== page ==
With The Gross Clinic, Eakins rightly believed that he was taking his painting to the next level. He attended numerous lectures at Dr. Gross’s clinic and masterfully pieced together his composition from sketches of the surgical theater. He may have also referenced photographs of Dr. Gross (not all preparatory works for the canvas were documented or preserved). The result “had the effect of reality, but was actually completely contrived,” says Kathleen Foster, senior curator and director of the Center for American Art at the Philadelphia Museum of Art.
Foster notes how groundbreaking Eakins’s subject matter was. The artist depicted Dr. Gross conducting a form of surgery he invented, which removed diseased bone from a wound via skillful incisions. Anesthesia itself had only been around since 1846, allowing doctors to execute longer, more labored surgeries. The medical establishment had previously amputated limbs in these types of situations. Through his group scene, the artist captured the scientific value in teamwork and unity. According to Foster, Eakins captured a moment “so emblematic of the power of progress in American medicine.”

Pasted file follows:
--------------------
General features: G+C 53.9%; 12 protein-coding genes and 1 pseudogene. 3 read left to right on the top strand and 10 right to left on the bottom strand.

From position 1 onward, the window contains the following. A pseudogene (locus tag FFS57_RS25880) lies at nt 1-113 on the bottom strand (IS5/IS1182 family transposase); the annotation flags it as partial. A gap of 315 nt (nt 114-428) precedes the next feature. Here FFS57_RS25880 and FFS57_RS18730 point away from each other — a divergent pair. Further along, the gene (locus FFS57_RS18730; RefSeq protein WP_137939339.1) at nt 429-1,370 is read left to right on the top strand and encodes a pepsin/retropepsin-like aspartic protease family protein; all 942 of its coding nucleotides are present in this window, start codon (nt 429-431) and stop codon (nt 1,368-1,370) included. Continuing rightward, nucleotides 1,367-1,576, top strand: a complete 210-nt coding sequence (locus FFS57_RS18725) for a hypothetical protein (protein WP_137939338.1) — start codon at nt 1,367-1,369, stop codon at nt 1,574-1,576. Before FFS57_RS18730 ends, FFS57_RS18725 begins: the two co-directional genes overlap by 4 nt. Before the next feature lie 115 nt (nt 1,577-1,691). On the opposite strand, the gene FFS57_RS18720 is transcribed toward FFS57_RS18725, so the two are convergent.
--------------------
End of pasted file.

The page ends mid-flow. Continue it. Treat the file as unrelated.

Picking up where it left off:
Eakins biographer Sidney Kirkpatrick goes so far as to assert that “no artist since the Renaissance had overcome such challenges in arrangement of figures and action or composed a work of such intellectual and metaphysical scope.”
Unfortunately for Eakins, the Centennial committee rejected the painting for the main exhibition halls, perhaps because it was too bloody. Before the fair opened, however, the artist arranged to show the work at Haseltine Galleries, where it found a champion in Daily Evening Telegraph art critic William Clark. “This portrait of Dr. Gross is a great work—we know of nothing greater than has ever been executed in America,” he wrote. Thanks in part to the review, the selection committee agreed to hang The Gross Clinic in an auxiliary locale: the U.S. Army Post Hospital. They believed that here, in a medical context, the bloody picture wouldn’t offend anyone. The painting found a permanent home with the Jefferson Medical College in 1878, after the school paid $200 for the work.